Saturday, September 10, 2016

The Rings of SaturnThe Rings of Saturn by W.G. Sebald
My rating: 3 of 5 stars

"The shadow of night is drawn like a black veil across the earth, and since almost all creatures, from one meridian to the next, lie down after the sun has set, so [...] one might, in following the setting sun, see on our globe nothing but prone bodies, row upon row, as if levelled by the scythe of Saturn - an endless graveyard for a humanity struck by falling sickness."

The Rings of Saturn (German original - 1995, the splendid English translation by Michael Hulse - 1998) is my second book by W.G. Sebald, after the magnificent The Emigrants . This work by Sebald again straddles the boundary between fact and fiction, albeit in a different way, and is hard to categorize as a specific literary genre. Were one forced to classify the book, it would likely be called a collection of historical and socio-economic essays immersed in a travel diary, where each visited place is in some way connected with events from the past that provide the material for study. The narrator, named W.G. Sebald - who may or may not be the author himself - embarks on a tour of the county of Suffolk, which is the area in England where the German-born author used to live and work after he had emigrated from his country in the 1960s. Obviously this adds to the perception of authenticity in this travel diary and indeed, the real Mr. Sebald could have walked the very same roads and ridden the same trains that the narrator writes about in the book.

Several themes of Rings made a strong impression on me. In Chapter II the narrator writes about the history of the manor of Somerleyton and vividly describes the current state of Somerleyton Hall. The practices of herring fishing and utilization, related to the visit to Lowestoft, the easternmost point of the British Isles, are investigated in Chapter III. Chapter V offers a truly fascinating essay - to me by far the best part of the book - about the childhood and youth of Polish-born writer Józef Korzeniowski, better known as Joseph Conrad. This is also related to Lowestoft - the narrator explains that the local papers, Lowestoft Standard and Lowestoft Journal were Korzeniowski's "first English tutors." Finally, the reader is offered an engrossing story of silk cultivation and manufacturing in Europe, accompanied by a study of the silkworm life cycle. The silk angle is related to the town of Norwich.

However the most important and recurrent motif in Rings refers to the works of Thomas Browne, the seventeenth century author who wrote about science, medicine, religion, and specialized in esoteric topics, such as burial and funerary customs or cataloguing strange objects (pictures, books, etc.) that are imaginary or whose existence is highly improbable. One will notice how the topic nicely dovetails with Mr. Sebald's inclination to write about events that might have happened. Unsurprisingly, the author juxtaposes Browne's works with the famous imaginary creations of Jorge Luis Borges - the fictional world of Tlön and the bestiary in Manual de zoología fantástica.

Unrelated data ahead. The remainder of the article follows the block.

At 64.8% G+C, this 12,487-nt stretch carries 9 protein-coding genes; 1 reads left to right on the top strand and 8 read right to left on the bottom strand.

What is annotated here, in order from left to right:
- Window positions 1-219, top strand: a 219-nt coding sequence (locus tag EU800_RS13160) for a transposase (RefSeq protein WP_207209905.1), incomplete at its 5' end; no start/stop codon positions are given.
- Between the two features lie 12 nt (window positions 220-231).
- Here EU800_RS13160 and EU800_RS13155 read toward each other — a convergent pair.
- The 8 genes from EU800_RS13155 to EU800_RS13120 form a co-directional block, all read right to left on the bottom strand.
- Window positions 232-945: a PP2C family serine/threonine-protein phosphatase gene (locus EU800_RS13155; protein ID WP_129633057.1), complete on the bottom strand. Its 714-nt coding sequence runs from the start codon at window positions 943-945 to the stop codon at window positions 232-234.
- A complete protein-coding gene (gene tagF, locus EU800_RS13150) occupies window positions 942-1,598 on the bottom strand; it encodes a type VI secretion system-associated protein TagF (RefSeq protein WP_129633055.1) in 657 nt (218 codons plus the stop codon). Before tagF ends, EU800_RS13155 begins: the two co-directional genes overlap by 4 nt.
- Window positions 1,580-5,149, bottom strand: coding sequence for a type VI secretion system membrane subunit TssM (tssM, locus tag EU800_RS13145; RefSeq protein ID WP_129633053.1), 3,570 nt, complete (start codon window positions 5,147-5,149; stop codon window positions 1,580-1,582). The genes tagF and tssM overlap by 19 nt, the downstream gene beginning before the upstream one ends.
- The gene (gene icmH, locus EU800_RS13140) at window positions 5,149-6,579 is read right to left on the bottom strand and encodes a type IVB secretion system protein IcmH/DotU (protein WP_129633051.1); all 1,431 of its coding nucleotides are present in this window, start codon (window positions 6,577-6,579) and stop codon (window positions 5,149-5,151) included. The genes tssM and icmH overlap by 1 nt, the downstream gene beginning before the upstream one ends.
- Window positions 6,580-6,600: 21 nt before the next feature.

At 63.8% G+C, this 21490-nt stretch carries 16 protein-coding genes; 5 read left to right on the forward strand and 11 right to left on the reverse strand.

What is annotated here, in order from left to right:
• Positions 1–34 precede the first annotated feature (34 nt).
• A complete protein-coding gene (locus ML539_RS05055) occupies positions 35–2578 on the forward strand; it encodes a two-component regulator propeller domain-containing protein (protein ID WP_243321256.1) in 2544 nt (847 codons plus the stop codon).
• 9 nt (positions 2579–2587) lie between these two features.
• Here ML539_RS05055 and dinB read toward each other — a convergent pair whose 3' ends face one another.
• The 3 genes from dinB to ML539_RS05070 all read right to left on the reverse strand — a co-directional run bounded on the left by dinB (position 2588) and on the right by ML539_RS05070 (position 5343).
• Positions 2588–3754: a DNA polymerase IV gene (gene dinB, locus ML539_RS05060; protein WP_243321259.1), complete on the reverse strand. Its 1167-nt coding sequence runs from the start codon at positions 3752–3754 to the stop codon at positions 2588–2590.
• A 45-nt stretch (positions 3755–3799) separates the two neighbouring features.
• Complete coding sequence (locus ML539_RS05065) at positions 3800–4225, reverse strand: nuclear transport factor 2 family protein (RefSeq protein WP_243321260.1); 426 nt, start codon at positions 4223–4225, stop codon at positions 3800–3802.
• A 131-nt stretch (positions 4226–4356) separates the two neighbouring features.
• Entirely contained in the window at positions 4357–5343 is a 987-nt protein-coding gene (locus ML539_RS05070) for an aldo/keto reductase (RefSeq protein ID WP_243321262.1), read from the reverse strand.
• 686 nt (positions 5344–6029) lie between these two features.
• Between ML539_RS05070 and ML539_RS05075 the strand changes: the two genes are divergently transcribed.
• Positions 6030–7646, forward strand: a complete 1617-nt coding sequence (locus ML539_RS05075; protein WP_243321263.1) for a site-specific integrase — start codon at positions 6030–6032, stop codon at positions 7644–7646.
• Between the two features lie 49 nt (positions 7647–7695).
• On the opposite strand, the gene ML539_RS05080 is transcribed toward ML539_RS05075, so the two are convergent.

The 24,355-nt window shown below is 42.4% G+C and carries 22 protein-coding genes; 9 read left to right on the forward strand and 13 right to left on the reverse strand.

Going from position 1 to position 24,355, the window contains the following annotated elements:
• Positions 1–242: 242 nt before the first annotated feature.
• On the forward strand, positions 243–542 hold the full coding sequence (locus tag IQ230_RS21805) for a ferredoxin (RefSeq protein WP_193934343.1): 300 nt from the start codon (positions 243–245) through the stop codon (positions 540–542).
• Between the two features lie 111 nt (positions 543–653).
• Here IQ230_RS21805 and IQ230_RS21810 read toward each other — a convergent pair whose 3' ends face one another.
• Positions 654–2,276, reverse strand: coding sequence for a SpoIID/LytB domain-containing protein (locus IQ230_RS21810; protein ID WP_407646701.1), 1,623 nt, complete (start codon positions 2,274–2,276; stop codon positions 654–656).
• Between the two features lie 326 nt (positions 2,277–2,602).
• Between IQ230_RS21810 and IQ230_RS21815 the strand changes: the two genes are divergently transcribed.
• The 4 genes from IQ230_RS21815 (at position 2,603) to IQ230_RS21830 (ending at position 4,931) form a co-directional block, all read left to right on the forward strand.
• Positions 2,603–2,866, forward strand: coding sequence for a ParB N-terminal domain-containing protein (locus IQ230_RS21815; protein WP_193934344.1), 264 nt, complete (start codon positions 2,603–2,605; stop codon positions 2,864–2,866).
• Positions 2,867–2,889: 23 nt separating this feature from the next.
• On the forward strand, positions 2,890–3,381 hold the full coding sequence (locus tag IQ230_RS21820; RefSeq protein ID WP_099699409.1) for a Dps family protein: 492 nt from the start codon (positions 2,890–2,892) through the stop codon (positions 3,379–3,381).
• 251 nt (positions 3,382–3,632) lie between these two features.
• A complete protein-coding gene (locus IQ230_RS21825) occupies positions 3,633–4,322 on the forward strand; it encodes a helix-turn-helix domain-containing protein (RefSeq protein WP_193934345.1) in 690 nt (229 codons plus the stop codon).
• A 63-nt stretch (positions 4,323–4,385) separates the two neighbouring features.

Melancholy pervades Rings: Mr. Sebald is a master painter of sorrowful moods. As in The Emigrants he is preoccupied with destruction, decay, and ruins. The book is also a powerful cry about the immensity of human suffering throughout history. About the ethnic cleansing atrocities in the Balkans it says:
"Seven hundred thousand men, women and children were killed there alone in ways that made even the hair of the Reich's experts stand on end, [...] The preferred instruments of execution were saws and sabres, axes and hammers, and leather cuff-bands with fixed blades that were fastened on the lower arm and made especially in Solingen for the purpose of cutting throats as well as a kind of rudimentary crossbow gallows [...]"
Painful and biting sarcasm, reminiscent of the best writings of Kurt Vonnegut, the author reserves for Kurt Waldheim who in his youth had been an intelligence officer for Wehrmacht's Heeresgruppe E, highly praised by his superiors for contributions to military operations that involved executions of prisoners, and who much later, in the 1970s, served as the United Nations Secretary-General:
"And reportedly it was in this last capacity that he spoke onto tape, for the benefit of any extraterrestials that may happen to share our universe, words of greeting that are now, together with other memorabilia of mankind, approaching the outer limits of our solar system aboard the space probe Voyager II."
To be fair, not all human suffering is caused by nationalism, religion, or other canons of ideological purity followed by members of our illustrious species. The following gut-wrenching statement is about the Chinese famine in the late 1800s:
"Parents exchanged children because they could not bear to watch the dying torment of their own."
Thanks to Mr. Sebald's outstanding prose I read most of the book with deep interest. Alas, somewhere in Chapter VIII, in the middle of the convoluted tale of Edward FitzGerald and the Ashburys, the author suddenly lost me and I fell asleep over the pages: not being able to focus on the minutiae of the plot I had to skim the next thirty or so pages. Fortunately, Chapter X, the last one, brings back Thomas Browne and his Musaeum Clausum, which again makes for captivating reading. Yet, overall, I did not like Rings as much as I liked The Emigrants. Of course I recommend the book - Sebald's prose is extraordinary - but not with unlimited enthusiasm.

Three and a half stars.

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